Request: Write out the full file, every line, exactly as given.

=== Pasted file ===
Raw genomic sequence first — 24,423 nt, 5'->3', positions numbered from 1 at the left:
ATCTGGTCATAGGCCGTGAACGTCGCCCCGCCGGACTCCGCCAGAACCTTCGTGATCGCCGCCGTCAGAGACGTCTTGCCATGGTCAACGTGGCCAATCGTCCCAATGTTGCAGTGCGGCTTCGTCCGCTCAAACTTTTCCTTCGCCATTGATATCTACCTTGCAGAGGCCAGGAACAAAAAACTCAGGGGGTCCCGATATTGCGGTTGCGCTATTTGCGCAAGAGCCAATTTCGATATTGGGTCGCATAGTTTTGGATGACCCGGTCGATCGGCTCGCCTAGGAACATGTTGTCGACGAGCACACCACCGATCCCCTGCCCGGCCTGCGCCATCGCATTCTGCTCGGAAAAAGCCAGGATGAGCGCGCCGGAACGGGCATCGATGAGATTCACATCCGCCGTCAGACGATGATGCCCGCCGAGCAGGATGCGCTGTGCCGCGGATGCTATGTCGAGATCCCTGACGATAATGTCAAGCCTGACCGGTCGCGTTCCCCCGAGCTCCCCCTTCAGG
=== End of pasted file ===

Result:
Raw genomic sequence first — 24,423 nt, 5'->3', positions numbered from 1 at the left:
ATCTGGTCATAGGCCGTGAACGTCGCCCCGCCGGACTCCGCCAGAACCTTCGTGATCGCCGCCGTCAGAGACGTCTTGCCATGGTCAACGTGGCCAATCGTCCCAATGTTGCAGTGCGGCTTCGTCCGCTCAAACTTTTCCTTCGCCATTGATATCTACCTTGCAGAGGCCAGGAACAAAAAACTCAGGGGGTCCCGATATTGCGGTTGCGCTATTTGCGCAAGAGCCAATTTCGATATTGGGTCGCATAGTTTTGGATGACCCGGTCGATCGGCTCGCCTAGGAACATGTTGTCGACGAGCACACCACCGATCCCCTGCCCGGCCTGCGCCATCGCATTCTGCTCGGAAAAAGCCAGGATGAGCGCGCCGGAACGGGCATCGATGAGATTCACATCCGCCGTCAGACGATGATGCCCGCCGAGCAGGATGCGCTGTGCCGCGGATGCTATGTCGAGATCCCTGACGATAATGTCAAGCCTGACCGGTCGCGTTCCCCCGAGCTCCCCCTTCAGG